Was World War I
an avoidable debacle ?
The technology used in World War I set it apart from previous wars. The course of the war determined the investments of the warring nations into technology and ordnances.
The Western Front Trench line stretched from the North Sea to the Franco-Swiss frontier
Death and disease were omnipresent in the trenches. Sniper’s bullets, rapid artillery fires, and diseases took a heavy toll on the trench soldiers.
Over 200,000 soldiers are estimated to have died in the trenches of the Western Front. Though a good number of these died in action, a significant number succumbed to disease and infection too.
Diseases included trench fever caused by lice, trench foot caused by the cold and unsanitary living conditions, plague caused by rats, and shell shock.
The one striking feature of life in the trenches as narrated by the troops is the stench that assaulted the senses. The reek of decomposing carcasses from the shallow graves, the stench from unhygienic cesspits, the smell of human sweat, and rotting food, all mingled together, making life in the trenches rather unbearable.
Weapons of World War I
Chemical warfare was an important aspect of the Great War. The poison gas was among the most feared the weapons used in World War I. The soldiers feared the deadly agony and long-drawn suffering caused by poison gasses.
Tear gas grenades were initially used in August 1914 by the French. By October 1914, the Germans had come up with their own variations of gas ammunition.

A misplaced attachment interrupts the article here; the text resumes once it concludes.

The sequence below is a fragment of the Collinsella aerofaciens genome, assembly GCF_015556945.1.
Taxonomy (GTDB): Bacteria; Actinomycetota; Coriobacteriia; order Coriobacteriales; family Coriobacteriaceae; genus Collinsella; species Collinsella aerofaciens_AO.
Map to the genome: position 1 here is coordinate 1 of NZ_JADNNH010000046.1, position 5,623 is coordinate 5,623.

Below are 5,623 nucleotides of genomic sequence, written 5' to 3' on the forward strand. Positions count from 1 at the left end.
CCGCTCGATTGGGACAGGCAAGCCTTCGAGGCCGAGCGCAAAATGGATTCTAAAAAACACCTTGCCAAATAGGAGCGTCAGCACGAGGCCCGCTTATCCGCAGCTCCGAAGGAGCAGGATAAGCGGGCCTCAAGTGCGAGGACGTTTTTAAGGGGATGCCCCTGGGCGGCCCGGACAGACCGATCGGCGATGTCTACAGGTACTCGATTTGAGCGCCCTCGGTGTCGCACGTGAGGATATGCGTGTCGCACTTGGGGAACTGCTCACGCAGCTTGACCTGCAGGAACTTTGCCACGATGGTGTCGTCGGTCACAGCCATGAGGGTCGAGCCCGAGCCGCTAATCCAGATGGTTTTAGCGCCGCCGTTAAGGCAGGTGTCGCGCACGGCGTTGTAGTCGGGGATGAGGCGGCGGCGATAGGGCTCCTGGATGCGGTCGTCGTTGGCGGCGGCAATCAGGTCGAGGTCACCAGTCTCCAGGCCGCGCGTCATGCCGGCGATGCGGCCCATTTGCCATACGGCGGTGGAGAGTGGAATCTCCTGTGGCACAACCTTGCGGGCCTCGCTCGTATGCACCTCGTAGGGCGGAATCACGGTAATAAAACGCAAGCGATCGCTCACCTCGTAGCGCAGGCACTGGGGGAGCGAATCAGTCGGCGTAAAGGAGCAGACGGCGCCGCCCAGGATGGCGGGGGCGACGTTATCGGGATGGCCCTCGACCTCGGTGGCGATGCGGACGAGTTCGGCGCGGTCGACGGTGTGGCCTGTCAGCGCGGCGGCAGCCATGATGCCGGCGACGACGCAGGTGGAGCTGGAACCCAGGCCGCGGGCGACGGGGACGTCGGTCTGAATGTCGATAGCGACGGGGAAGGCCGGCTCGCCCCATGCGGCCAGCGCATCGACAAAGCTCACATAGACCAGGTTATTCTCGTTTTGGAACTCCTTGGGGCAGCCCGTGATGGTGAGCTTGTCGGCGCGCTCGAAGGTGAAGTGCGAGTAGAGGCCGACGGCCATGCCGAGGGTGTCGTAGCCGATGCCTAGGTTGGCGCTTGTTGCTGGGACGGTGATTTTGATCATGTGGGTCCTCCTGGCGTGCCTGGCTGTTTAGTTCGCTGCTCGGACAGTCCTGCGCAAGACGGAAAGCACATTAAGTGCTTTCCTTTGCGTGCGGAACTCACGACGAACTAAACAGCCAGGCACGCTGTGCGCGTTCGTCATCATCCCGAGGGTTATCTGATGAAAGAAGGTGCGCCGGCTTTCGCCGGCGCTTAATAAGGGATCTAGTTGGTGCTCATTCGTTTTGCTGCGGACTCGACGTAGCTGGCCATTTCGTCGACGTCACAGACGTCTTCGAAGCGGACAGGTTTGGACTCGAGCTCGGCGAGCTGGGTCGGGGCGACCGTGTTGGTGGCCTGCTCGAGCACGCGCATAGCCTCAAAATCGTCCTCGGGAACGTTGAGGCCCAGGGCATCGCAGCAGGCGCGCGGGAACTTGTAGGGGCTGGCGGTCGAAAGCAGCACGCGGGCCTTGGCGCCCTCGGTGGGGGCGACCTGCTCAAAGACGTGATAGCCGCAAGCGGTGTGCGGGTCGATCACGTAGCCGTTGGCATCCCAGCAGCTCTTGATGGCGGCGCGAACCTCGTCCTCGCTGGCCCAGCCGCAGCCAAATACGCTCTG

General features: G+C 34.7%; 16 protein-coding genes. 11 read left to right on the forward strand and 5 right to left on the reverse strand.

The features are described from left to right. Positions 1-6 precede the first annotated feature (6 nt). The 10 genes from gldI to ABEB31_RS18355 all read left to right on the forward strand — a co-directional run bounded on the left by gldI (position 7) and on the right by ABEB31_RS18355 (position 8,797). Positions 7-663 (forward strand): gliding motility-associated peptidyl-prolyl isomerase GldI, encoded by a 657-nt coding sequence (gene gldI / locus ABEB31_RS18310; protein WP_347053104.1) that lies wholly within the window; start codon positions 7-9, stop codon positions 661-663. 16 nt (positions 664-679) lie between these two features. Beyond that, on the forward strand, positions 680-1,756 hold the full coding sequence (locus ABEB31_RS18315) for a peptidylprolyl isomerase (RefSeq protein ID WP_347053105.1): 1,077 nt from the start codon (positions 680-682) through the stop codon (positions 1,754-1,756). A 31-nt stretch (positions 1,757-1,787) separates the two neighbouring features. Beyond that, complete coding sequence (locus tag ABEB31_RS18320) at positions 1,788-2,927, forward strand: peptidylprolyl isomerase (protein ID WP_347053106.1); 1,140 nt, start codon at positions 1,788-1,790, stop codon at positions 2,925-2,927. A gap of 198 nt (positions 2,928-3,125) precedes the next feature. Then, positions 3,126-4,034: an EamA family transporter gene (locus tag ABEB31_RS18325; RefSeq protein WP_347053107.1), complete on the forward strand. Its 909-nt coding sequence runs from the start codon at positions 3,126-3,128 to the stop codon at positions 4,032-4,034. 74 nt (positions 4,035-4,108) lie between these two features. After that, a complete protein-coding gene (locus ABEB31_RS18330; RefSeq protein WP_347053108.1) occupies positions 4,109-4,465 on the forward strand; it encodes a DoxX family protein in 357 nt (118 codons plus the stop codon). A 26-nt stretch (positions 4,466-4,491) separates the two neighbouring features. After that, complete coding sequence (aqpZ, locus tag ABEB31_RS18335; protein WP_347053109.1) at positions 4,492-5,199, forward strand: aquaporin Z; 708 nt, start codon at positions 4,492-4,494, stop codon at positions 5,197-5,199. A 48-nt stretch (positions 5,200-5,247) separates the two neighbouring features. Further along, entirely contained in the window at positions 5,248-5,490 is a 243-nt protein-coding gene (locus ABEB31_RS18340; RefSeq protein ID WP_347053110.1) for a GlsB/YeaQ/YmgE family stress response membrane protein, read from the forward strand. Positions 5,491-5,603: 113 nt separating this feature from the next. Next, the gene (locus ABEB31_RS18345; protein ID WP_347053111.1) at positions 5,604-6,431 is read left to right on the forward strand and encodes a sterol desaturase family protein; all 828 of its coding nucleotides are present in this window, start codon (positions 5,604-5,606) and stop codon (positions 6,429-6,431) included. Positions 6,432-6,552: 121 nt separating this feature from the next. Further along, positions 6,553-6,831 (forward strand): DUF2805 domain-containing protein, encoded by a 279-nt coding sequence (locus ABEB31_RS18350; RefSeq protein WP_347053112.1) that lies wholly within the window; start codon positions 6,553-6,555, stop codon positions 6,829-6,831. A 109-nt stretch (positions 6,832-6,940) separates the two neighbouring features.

In January 1915, Germany became the first country to employ the use of lethal poison gasses such as chlorine. The use of chlorine in Ypres caused significant damage to the Allied lines.
Phosgene and mustard were much-feared gasses - phosgene for its deceptively delayed effects and mustard gas for the violent blisters and painful scalds it caused the internal and external organs.
It is estimated that about 4 percent of the causalities of World War I can be attributed to poison gas. In the course of the war, some very effective gas masks and protective gear were also fashioned.“Gas shock was as frequent as shell shock.” — H. Allen
The initial tanks of World War I were devised to counter the frustrating stalemate of trench warfare on the Western Front.
Tanks were introduced by the British in 1916. Mobility of the tanks through the rough terrains came up as one of the primary issues concerned with the use of tanks. Soon, however, the British developed sophisticated tanks that eliminated the disadvantages of the initial Mark I tanks.
The French fielded their indigenous tanks in the Nivelle Offensive of 1917.
The Germans produced the A7V but concentrated their efforts in the production of anti-tank guns such as the 13 mm Mauser and Räder-Lafette 1916. Special armor-piercing ammunition was also devised by the Germans to combat the menace of the tanks.
Toward the end of World War I the British and French troops scored a significant victory over the Germans in the Western Front due to their advanced tanks.
Guns, Rifles, and Grenades: